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Saturday, January 2, 2016

Tarzan (1999) - Review

It’s hard to believe that this is the first big screen attempt at doing the Tarzan story in animation, because if any story lent itself to that medium it would be Tarzan of the Apes by Edgar Rice Burroughs.  Only a few Tarzan movies have tackled the origin story because depicting a child growing up with apes is a tricky thing to pull off.  In Greystoke:The Legend of Tarzan, Lord of the Apes the filmmakers went for a realistic approach, and thus we got a fairly dialogue free first half of the movie, but in the book the Great Apes who raised Tarzan had a language of their own.  Now in literary form that is easy enough to depict while in a movie that would involve guys in apes suits talking which can easily come across as rather goofy looking, but in animation talking animals is nothing new. So the idea of a Disney animated movie of this classic tale is not so much perfect as it is about damn time.

Tarzan Disney 1999

 But do they get the story right or is this just another one of Disney’s many whitewashings of classic tales such as we got with the likes of Hercules and The Hunchback of Notre Dame? That is a tough question to answer, and director’s Kevin Lima and Chris Buck do get a lot right and this really is a decent movie, but it’s just a shame they didn’t have more faith in the original Burroughs’ book to make it a truly great adaptation. The movie opens with a burning shipwreck with the only survivors being an English couple and their infant son. The couple are never named so the fact that Tarzan is really John Clayton, an heir to the Greystoke title, is never addressed making the whole "lord" of the apes thing moot. And once again in the book they were marooned not shipwrecked, as this part of the origin story was handled the same way in Greystoke I’m betting this change was more about saving screen time than just an arbitrary decision.

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“Don’t worry dear, my mutton chops will save us.”

Where this movie diverges greatly from the book is in the handling of the ape leader Kerchak (Lance Henriksen). In the book he is the reason Kala (Glenn Close) loses her baby, she drops her child while being chased by the raging bastard, which then leads to her replacing her loss with that of the baby Tarzan. The fact that Kerchak is the one who killed Tarzan’s father in the book is also nixed here, now his parents are killed off screen by the leopard Sabor, who has also been turned into the killer of Kala’s child as well. This movie could be considered a smear campaign against leopards.  In this movie Kerchak is a gruff leader who does not accept Tarzan as one of their own, but he certainly is not the murderous beast that Tarzan must kill to become Lord of the Apes as depicted in the book.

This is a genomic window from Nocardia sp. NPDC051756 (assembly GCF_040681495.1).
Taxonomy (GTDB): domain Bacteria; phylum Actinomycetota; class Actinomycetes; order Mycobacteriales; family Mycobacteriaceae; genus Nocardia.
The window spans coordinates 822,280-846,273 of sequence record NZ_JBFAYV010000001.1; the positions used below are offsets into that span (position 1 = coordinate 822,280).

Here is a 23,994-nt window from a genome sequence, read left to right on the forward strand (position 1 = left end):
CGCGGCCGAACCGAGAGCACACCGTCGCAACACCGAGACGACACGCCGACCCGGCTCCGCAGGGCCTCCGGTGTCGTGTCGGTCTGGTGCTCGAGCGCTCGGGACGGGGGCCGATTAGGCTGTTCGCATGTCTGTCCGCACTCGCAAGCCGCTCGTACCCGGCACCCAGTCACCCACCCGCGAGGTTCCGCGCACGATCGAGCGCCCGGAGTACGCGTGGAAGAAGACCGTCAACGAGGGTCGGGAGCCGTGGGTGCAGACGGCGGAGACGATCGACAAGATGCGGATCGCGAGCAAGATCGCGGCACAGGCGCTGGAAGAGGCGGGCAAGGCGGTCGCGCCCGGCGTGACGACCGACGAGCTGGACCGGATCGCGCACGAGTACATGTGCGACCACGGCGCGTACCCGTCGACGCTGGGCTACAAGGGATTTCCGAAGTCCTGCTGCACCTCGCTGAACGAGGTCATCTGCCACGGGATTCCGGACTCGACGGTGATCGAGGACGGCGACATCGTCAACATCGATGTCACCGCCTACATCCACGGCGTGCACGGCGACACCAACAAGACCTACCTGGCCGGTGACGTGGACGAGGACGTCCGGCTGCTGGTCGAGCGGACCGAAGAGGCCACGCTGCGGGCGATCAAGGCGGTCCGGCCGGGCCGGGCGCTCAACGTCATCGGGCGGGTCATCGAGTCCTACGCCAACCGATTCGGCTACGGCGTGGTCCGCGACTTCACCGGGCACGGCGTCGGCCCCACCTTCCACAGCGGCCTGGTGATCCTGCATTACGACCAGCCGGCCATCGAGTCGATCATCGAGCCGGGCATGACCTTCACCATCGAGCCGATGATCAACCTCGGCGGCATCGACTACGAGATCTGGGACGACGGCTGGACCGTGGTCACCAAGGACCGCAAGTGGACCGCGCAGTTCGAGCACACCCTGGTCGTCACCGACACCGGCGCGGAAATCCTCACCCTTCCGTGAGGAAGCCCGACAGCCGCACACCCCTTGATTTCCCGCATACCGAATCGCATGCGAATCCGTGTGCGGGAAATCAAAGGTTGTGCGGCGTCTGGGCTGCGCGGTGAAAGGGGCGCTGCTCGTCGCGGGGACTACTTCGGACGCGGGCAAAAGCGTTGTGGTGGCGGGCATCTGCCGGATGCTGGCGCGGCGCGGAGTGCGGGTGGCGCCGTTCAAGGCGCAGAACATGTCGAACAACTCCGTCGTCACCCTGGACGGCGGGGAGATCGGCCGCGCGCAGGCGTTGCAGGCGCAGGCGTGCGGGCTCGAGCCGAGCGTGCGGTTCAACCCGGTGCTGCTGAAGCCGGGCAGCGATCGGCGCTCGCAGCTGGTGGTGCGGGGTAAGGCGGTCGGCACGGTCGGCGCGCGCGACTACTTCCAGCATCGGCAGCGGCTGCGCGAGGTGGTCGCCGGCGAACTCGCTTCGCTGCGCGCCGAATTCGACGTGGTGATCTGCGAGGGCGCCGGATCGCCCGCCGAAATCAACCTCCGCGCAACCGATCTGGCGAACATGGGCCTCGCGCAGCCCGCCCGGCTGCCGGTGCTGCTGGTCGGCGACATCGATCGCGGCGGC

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“King Kong has nothing on me!”

Interesting to note is that this is the first Tarzan movie where he is shown being raised by Gorillas. Mostly in the past it’s just been dudes in ape suits. In the books Tarzan is part of a group of Great Apes, a mythical missing link that Burroughs created, and which makes a child surviving among them a tad more believable. So without Kerchak as the villain who will be Tarzan’s main antagonist this time round? Tarzan (Tony Goldwyn) does face off against Sabor, who he slays before it can kill Kerchak, but the real villain of this piece is Clayton (Brian Blessed), a hunter hired by Professor Archimedes Q. Porter (Nigel Hawthorne) to help locate some gorillas for Porter and his daughter Jane (Minnie Driver) to study. Why the writers decided to use Tarzan’s family name for that of the chief villain is beyond me. In the book there was a William Clayton, who was the unwitting usurper of the ape man's ancestral English estate, but aside from being a romantic threat to his and Jane’s eventually happiness, he really wasn’t much of a villain. In this case Clayton comes from a long line of stock Big White Hunters that have plagued Tarzan through countless adventures.